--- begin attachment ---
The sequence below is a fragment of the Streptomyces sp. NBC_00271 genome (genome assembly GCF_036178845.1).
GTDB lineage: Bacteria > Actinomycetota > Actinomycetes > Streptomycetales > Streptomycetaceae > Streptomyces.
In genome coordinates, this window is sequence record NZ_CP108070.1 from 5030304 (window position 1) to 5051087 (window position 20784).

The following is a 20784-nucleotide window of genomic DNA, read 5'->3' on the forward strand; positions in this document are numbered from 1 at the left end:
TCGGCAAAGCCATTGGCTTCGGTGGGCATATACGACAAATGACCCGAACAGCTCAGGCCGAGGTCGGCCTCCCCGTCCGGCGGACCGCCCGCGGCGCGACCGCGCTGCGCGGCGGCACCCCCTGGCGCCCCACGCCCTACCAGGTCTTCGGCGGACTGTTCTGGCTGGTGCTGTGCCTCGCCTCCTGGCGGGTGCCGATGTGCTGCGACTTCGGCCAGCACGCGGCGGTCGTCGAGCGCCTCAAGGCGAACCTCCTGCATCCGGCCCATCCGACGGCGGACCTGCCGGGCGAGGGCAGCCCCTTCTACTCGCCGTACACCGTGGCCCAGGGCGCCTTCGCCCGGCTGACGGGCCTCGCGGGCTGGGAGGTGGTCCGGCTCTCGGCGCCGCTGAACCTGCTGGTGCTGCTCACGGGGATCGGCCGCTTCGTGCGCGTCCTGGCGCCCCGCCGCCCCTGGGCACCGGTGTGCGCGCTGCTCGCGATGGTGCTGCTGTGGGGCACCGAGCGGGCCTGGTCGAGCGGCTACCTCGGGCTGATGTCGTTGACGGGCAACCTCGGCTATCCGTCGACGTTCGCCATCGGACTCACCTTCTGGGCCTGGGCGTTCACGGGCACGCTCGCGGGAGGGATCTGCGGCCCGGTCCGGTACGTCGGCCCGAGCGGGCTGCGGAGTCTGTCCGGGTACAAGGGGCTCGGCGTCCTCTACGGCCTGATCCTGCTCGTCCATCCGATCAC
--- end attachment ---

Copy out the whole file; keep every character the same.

The sequence below is a fragment of the Streptomyces sp. NBC_00271 genome (genome assembly GCF_036178845.1).
GTDB lineage: Bacteria > Actinomycetota > Actinomycetes > Streptomycetales > Streptomycetaceae > Streptomyces.
In genome coordinates, this window is sequence record NZ_CP108070.1 from 5030304 (window position 1) to 5051087 (window position 20784).

The following is a 20784-nucleotide window of genomic DNA, read 5'->3' on the forward strand; positions in this document are numbered from 1 at the left end:
TCGGCAAAGCCATTGGCTTCGGTGGGCATATACGACAAATGACCCGAACAGCTCAGGCCGAGGTCGGCCTCCCCGTCCGGCGGACCGCCCGCGGCGCGACCGCGCTGCGCGGCGGCACCCCCTGGCGCCCCACGCCCTACCAGGTCTTCGGCGGACTGTTCTGGCTGGTGCTGTGCCTCGCCTCCTGGCGGGTGCCGATGTGCTGCGACTTCGGCCAGCACGCGGCGGTCGTCGAGCGCCTCAAGGCGAACCTCCTGCATCCGGCCCATCCGACGGCGGACCTGCCGGGCGAGGGCAGCCCCTTCTACTCGCCGTACACCGTGGCCCAGGGCGCCTTCGCCCGGCTGACGGGCCTCGCGGGCTGGGAGGTGGTCCGGCTCTCGGCGCCGCTGAACCTGCTGGTGCTGCTCACGGGGATCGGCCGCTTCGTGCGCGTCCTGGCGCCCCGCCGCCCCTGGGCACCGGTGTGCGCGCTGCTCGCGATGGTGCTGCTGTGGGGCACCGAGCGGGCCTGGTCGAGCGGCTACCTCGGGCTGATGTCGTTGACGGGCAACCTCGGCTATCCGTCGACGTTCGCCATCGGACTCACCTTCTGGGCCTGGGCGTTCACGGGCACGCTCGCGGGAGGGATCTGCGGCCCGGTCCGGTACGTCGGCCCGAGCGGGCTGCGGAGTCTGTCCGGGTACAAGGGGCTCGGCGTCCTCTACGGCCTGATCCTGCTCGTCCATCCGATCAC